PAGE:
Biomolecular Vision

Contact: Professor Lasse Lensu

Molecular computing is a relatively new field of science where novel computing approaches are searched from the domain of molecules and atoms. More specifically, the aim is to understand how to control molecular reactions for information processing. Despite the fact that the Moore's "law" still holds, these studies are motivated by the increasing technical difficulties to further develop the CMOS transistors as the building blocks of computing devices. These difficulties are already realising because the microelectronics industry has already pushed multicore and other parallel architectures to the market.

Biomolecules offer several advantages over synthetic ones. In their natural environment, their functionality and robustness is usually close to optimal due to evolutionary steps during the development of their structure and function. Therefore, many things can be learned from nature by studying the biomolecules and their interactions. Most of the studies concerning information processing using biomolecules have concentrated in DNA and photoactive biomolecules, for example, rhodopsins, chloroplasts, photosynthetic reaction centers and light-harvesting complexes, and retinal proteins. Bacteriorhodopsin (BR) is a retinal protein which has been intensively studied and proposed for various applications.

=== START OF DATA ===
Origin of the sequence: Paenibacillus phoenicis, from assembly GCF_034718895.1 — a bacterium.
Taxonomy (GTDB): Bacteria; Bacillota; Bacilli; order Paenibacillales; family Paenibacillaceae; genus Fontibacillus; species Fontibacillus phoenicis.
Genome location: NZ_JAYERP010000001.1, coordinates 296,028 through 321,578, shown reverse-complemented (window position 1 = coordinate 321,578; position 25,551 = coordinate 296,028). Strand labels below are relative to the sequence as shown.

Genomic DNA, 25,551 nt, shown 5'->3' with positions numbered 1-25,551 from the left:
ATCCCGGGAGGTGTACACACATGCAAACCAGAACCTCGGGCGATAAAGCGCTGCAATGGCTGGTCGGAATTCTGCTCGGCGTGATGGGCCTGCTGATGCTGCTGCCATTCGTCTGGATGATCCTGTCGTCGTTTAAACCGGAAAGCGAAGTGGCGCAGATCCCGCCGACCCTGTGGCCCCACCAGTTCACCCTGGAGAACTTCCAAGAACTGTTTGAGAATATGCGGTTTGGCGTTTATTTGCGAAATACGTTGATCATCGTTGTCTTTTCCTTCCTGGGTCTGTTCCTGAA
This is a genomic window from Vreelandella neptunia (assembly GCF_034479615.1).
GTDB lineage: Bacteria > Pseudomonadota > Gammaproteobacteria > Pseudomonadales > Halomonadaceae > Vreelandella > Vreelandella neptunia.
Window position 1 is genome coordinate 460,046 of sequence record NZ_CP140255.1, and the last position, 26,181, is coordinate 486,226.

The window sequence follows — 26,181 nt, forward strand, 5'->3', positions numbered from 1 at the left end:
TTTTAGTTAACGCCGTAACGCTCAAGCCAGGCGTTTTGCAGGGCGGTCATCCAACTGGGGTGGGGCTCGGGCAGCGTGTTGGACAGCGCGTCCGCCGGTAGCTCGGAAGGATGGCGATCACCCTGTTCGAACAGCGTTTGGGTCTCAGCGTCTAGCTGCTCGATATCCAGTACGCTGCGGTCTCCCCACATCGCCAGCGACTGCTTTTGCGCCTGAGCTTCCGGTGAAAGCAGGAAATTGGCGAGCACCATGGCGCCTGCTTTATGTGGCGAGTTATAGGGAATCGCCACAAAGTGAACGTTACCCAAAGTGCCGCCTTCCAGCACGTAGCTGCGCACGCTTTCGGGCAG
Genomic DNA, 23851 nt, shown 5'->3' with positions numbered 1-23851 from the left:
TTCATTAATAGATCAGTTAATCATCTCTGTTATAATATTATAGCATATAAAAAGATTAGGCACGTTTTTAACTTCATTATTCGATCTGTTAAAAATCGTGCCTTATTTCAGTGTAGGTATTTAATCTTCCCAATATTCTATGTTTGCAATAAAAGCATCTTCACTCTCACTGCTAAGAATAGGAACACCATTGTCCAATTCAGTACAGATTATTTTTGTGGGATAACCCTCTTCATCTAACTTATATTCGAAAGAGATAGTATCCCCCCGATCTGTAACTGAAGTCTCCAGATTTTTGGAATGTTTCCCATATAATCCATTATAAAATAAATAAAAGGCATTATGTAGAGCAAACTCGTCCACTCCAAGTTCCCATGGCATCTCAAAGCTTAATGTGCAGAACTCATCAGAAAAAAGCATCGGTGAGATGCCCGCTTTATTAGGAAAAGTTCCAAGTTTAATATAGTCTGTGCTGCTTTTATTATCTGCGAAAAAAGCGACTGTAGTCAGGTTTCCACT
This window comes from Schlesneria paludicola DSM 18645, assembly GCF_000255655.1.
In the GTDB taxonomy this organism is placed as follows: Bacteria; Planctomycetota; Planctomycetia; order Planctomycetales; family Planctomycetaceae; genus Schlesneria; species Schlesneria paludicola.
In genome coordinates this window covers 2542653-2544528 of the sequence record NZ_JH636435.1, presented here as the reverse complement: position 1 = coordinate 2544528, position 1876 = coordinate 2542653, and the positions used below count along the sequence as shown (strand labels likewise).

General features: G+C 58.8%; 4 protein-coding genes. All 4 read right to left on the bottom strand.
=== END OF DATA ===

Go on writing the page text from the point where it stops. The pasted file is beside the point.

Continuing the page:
Featured projects


The purpose of MolComp is to study biomolecules and their usage in technical applications and information processing. The goal of MolComp is to understand especially the photoelectric functionality of bacteriorhodopsin and its applicability to implement colour-sensitive artificial retina.

Molecular computing has been studied in Lappeenranta from the year 1995. The research group has participated to the national nanotechnology research program funded by the Academy of Finland, and material science technology program funded by the Finnish Funding Agency for Technology and Innovation. The most important results up till now are as follows:

  1. Cultivation of the archaea, Halobacterium salinarum as the source of bacteriorhodopsin, and preparation of bacteriorhodopsin-in-polyvinylalcohol thick films.
  2. Single-element optoelectronic sensors based on wild-type BR and its variants.

    Single-element optoelectronic
element based on wild-type BR

  3. Colour-sensitive digital camera based on three types of BR.

    Camera matrix based on
wild-type BR Camera matrix based on
three types of BR

  4. Models for colour vision systems based on, e.g., BR.
  5. Simulation environment for the reduced photocycle of BR.